It was a wise move on Logano’s part, as he took the lead on the final restart and led the final 15 laps to win his second NNS race of the season. His other win was June 1 at Dover International Speedway.

“I was okay doing nothing on the off-weekend, but you can’t say no to RP (team owner Roger Penske),” Logano said with a laugh.

“At the start of the race, I thought we had a third-place car, but we made some adjustments and got it a lot better,” Logano said.

Race leader Sam Hornish Jr. and Penkse Racing teammate Logano battled hard on the final restart, with Logano finally storming past Hornish coming out of Turn 2 on Lap 186 and never looked back.

“That was a big momentum switch for us after two bad races last weekend at New Hampshire,” Logano said. “We’re looking forward to getting to Indianapolis next weekend, we’ll be running both races and hopefully we can get some momentum from this win going forward there.”

Hornish finished second, followed by Austin Dillon, Elliott Sadler and Brian Vickers.

“We would have liked to win, but you can’t complain too much with it being a 1-2 Penske finish, it was a really good thing,” Hornish said.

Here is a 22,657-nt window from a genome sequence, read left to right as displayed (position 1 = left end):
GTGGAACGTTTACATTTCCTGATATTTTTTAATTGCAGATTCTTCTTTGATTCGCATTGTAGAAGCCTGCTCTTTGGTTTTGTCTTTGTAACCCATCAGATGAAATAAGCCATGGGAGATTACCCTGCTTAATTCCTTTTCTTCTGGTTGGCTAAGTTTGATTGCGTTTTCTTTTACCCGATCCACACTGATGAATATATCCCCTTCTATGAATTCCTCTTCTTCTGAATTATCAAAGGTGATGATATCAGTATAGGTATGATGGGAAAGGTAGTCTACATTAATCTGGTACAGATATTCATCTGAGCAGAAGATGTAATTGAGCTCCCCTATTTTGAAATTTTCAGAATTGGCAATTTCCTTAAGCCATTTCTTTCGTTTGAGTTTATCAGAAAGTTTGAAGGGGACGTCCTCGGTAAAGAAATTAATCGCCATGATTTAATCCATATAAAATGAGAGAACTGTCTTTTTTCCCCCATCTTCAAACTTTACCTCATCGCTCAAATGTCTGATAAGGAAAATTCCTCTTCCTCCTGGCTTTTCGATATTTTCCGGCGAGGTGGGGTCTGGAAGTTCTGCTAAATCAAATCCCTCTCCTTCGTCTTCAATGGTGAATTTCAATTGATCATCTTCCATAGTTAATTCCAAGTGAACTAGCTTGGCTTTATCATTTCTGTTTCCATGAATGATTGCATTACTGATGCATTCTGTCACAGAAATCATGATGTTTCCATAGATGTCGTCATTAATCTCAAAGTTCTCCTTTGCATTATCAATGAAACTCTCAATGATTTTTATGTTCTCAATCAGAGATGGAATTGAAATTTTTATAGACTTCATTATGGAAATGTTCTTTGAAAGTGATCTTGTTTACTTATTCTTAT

More importantly for Hornish, he regained the lead in the Nationwide Series points standings, passing former leader Regan Smith. Hornish now leads Smith by seven points.

“We’ve gone from being 58 points behind after Michigan to seven ahead,” Hornish said. “What we do now is try to figure out where to go from here.”

Sadler dominated early in the race from the Coors Light Pole, but struggled at the end. Still, finishing fourth was a shot in the arm, especially after being wrecked out late in last Saturday’s NNS race at New Hampshire.

“(We) should have been in victory lane, but I tried to be too greedy and keep my car too low and it bit us there at the end,” Sadler said. “We’ll have to take what it gave us, fourth-place and we’ll go on to Indy.”

The only driver in the top 10 who changed position in the standings was Allgaier, who dropped from fourth to fifth in the standings.